Evictions never happen like they do in the movies or on TV. Evictions are not easy for landlords or for tenants. They are often used as a last resort when the parties simply cannot come to terms. It is important for tenants to know their rights when it comes to eviction laws.
As exasperated as a landlord may be, it is not legal for a landlord to take matters into their own hands. A landlord cannot remove a tenant’s belongings or deny access to their unit or home. This is called constructive eviction and if attempted, a landlord may be liable to the tenant for damages or rent.
Instead, landlords must follow a very specific chain of action to legally evict a tenant. There are two reasons a tenant may be evicted; failure to pay rent and lease violations. Before a landlord can legally evict a tenant they must serve the tenant a notice that informs them they are 15 days or more late on their payment. The landlord can go to court to begin the eviction process when a rent payment is not received up to 5 days after the notice was delivered or mailed.
For a lease violation, landlords can serve a 20 day notice to tenants. Tenants have 20 days to remedy the situation. Lease violations can include creating an unpleasant or unsafe environment for other tenants, acts of criminal violence, presence of controlled substances and damaging property. Tenants have 20 days to remedy the situation before a landlord can go to court to begin the eviction process.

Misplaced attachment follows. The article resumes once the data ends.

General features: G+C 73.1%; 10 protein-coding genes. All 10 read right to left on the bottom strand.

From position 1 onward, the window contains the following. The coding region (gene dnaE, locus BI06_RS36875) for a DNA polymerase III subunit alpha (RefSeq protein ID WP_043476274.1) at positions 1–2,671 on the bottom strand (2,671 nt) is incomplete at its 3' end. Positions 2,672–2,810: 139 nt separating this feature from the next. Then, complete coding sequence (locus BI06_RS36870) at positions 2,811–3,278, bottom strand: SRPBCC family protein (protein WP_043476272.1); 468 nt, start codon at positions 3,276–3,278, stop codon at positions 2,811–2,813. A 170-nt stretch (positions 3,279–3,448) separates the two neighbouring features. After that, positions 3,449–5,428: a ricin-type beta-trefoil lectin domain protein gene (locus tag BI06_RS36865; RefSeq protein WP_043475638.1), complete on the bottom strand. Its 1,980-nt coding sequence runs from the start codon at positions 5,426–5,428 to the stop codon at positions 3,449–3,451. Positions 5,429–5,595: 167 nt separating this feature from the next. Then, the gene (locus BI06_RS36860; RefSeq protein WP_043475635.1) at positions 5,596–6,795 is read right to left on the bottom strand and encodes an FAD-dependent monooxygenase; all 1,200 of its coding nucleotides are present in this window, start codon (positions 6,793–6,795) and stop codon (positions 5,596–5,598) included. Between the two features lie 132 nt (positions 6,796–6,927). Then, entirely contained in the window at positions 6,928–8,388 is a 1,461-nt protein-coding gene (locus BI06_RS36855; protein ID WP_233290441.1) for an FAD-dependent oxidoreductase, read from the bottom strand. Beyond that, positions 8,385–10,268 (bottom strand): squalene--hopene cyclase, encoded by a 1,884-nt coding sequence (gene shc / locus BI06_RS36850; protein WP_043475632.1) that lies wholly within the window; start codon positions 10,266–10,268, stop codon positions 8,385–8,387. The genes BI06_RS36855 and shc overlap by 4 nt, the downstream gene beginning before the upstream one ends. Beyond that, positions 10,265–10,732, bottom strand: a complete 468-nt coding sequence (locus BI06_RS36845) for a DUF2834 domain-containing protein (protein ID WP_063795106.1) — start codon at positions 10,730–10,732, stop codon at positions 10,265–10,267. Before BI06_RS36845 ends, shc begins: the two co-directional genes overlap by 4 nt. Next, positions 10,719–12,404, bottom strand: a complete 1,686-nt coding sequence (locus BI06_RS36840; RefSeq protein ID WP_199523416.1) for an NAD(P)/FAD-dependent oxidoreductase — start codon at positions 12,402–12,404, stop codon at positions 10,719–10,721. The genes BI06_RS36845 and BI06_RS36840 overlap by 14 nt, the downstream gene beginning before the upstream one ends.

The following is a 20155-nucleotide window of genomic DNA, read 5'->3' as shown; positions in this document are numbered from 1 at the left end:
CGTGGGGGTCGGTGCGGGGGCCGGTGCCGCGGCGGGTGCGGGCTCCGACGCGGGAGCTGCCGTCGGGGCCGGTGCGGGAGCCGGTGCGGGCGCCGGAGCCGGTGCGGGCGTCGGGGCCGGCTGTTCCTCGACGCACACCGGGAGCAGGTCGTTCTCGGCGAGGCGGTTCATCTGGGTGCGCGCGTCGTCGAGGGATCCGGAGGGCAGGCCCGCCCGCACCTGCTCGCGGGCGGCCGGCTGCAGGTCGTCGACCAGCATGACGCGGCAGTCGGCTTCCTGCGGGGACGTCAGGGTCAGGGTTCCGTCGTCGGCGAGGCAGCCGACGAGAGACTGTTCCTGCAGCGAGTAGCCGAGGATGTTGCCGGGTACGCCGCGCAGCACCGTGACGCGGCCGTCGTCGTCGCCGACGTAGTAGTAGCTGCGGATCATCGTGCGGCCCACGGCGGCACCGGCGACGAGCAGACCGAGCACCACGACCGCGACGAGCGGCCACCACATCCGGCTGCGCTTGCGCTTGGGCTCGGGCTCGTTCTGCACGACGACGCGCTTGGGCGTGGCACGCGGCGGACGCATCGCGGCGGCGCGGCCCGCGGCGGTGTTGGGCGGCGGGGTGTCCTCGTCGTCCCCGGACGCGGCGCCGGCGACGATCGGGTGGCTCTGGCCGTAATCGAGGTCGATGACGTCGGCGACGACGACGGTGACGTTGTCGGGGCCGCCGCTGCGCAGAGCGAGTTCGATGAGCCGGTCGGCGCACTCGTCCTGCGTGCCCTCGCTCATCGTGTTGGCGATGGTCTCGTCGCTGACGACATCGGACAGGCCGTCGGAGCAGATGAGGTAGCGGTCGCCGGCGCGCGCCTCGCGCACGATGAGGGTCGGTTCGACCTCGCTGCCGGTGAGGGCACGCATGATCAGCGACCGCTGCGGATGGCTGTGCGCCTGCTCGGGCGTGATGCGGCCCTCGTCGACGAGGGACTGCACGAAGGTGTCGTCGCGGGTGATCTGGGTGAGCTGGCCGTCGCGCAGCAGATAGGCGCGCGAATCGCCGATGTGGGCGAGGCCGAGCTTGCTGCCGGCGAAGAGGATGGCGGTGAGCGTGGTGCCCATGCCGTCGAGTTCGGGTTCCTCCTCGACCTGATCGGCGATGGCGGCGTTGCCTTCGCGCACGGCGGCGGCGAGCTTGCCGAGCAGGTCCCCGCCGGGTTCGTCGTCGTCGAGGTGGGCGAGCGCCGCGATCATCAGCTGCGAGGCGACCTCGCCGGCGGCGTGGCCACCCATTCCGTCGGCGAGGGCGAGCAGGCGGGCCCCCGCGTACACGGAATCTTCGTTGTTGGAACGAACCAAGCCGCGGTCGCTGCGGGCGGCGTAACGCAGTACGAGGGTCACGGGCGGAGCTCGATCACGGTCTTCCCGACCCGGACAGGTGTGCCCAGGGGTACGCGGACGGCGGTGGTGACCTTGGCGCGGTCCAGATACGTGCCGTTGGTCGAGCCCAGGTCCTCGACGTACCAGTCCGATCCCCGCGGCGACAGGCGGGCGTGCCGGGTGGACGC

Going to Court
If you get a notice, the easiest thing to do is comply. A landlord will not be able to evict you if you remedy the situation. If you receive a summons to court, but did not receive a 5-day or 20-day notice or you feel you are not in violation of the lease, you may go to court to prove that the eviction is not legal.
According to Landlord Guidance, should the landlord win in court they will be issued a Writ of Restitution. You will be given a certain amount of time to vacate the premise, after which law enforcement may be asked forcibly to remove you from the rental property.
Find a Lawyer
When you feel you have been wrongfully evicted, you are being discriminated against or the landlord did not follow the proper procedures you can get help. Find a lawyer that specializes in tenant rights to help you so that you don’t incur unnecessary costs or lose your home.
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